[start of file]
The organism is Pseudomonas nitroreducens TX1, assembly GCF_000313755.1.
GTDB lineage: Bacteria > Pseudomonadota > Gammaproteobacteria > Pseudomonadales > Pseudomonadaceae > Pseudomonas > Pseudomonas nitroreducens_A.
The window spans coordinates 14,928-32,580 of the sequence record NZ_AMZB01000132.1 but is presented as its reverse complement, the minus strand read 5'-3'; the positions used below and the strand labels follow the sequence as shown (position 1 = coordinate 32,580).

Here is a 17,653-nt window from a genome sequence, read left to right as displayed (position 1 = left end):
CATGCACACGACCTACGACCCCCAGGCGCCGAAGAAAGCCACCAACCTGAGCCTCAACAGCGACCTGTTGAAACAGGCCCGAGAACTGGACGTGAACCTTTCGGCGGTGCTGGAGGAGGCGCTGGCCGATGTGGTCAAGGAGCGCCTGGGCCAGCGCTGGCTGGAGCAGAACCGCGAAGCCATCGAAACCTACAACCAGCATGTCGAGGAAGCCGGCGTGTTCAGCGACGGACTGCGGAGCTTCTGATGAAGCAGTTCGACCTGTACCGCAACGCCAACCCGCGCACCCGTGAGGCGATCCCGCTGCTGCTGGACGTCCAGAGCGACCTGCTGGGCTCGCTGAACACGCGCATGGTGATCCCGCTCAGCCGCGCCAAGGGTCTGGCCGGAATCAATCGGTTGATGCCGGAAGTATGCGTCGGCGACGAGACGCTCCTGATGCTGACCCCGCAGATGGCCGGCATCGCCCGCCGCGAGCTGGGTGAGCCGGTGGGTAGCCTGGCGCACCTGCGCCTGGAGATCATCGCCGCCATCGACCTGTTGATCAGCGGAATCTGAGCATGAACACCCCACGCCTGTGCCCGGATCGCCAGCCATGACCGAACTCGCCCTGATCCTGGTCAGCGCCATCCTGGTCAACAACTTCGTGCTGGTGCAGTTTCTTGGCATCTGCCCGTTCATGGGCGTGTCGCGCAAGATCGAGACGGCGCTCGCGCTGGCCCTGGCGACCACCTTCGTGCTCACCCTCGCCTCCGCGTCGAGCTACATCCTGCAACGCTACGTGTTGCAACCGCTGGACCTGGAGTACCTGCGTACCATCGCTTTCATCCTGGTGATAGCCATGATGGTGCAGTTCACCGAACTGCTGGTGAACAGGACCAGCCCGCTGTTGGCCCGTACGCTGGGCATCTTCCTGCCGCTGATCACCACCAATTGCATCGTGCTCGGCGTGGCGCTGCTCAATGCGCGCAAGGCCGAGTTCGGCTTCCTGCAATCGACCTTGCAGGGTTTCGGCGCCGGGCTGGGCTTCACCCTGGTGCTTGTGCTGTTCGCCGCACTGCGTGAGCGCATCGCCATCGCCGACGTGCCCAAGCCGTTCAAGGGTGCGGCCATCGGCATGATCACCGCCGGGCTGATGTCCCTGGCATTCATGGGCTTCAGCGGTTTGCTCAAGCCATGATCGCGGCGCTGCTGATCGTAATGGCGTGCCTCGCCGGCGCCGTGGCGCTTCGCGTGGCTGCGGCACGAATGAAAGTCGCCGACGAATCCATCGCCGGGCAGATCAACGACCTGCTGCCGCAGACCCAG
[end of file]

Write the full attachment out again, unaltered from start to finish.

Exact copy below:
The organism is Pseudomonas nitroreducens TX1, assembly GCF_000313755.1.
GTDB lineage: Bacteria > Pseudomonadota > Gammaproteobacteria > Pseudomonadales > Pseudomonadaceae > Pseudomonas > Pseudomonas nitroreducens_A.
The window spans coordinates 14,928-32,580 of the sequence record NZ_AMZB01000132.1 but is presented as its reverse complement, the minus strand read 5'-3'; the positions used below and the strand labels follow the sequence as shown (position 1 = coordinate 32,580).

Here is a 17,653-nt window from a genome sequence, read left to right as displayed (position 1 = left end):
CATGCACACGACCTACGACCCCCAGGCGCCGAAGAAAGCCACCAACCTGAGCCTCAACAGCGACCTGTTGAAACAGGCCCGAGAACTGGACGTGAACCTTTCGGCGGTGCTGGAGGAGGCGCTGGCCGATGTGGTCAAGGAGCGCCTGGGCCAGCGCTGGCTGGAGCAGAACCGCGAAGCCATCGAAACCTACAACCAGCATGTCGAGGAAGCCGGCGTGTTCAGCGACGGACTGCGGAGCTTCTGATGAAGCAGTTCGACCTGTACCGCAACGCCAACCCGCGCACCCGTGAGGCGATCCCGCTGCTGCTGGACGTCCAGAGCGACCTGCTGGGCTCGCTGAACACGCGCATGGTGATCCCGCTCAGCCGCGCCAAGGGTCTGGCCGGAATCAATCGGTTGATGCCGGAAGTATGCGTCGGCGACGAGACGCTCCTGATGCTGACCCCGCAGATGGCCGGCATCGCCCGCCGCGAGCTGGGTGAGCCGGTGGGTAGCCTGGCGCACCTGCGCCTGGAGATCATCGCCGCCATCGACCTGTTGATCAGCGGAATCTGAGCATGAACACCCCACGCCTGTGCCCGGATCGCCAGCCATGACCGAACTCGCCCTGATCCTGGTCAGCGCCATCCTGGTCAACAACTTCGTGCTGGTGCAGTTTCTTGGCATCTGCCCGTTCATGGGCGTGTCGCGCAAGATCGAGACGGCGCTCGCGCTGGCCCTGGCGACCACCTTCGTGCTCACCCTCGCCTCCGCGTCGAGCTACATCCTGCAACGCTACGTGTTGCAACCGCTGGACCTGGAGTACCTGCGTACCATCGCTTTCATCCTGGTGATAGCCATGATGGTGCAGTTCACCGAACTGCTGGTGAACAGGACCAGCCCGCTGTTGGCCCGTACGCTGGGCATCTTCCTGCCGCTGATCACCACCAATTGCATCGTGCTCGGCGTGGCGCTGCTCAATGCGCGCAAGGCCGAGTTCGGCTTCCTGCAATCGACCTTGCAGGGTTTCGGCGCCGGGCTGGGCTTCACCCTGGTGCTTGTGCTGTTCGCCGCACTGCGTGAGCGCATCGCCATCGCCGACGTGCCCAAGCCGTTCAAGGGTGCGGCCATCGGCATGATCACCGCCGGGCTGATGTCCCTGGCATTCATGGGCTTCAGCGGTTTGCTCAAGCCATGATCGCGGCGCTGCTGATCGTAATGGCGTGCCTCGCCGGCGCCGTGGCGCTTCGCGTGGCTGCGGCACGAATGAAAGTCGCCGACGAATCCATCGCCGGGCAGATCAACGACCTGCTGCCGCAGACCCAG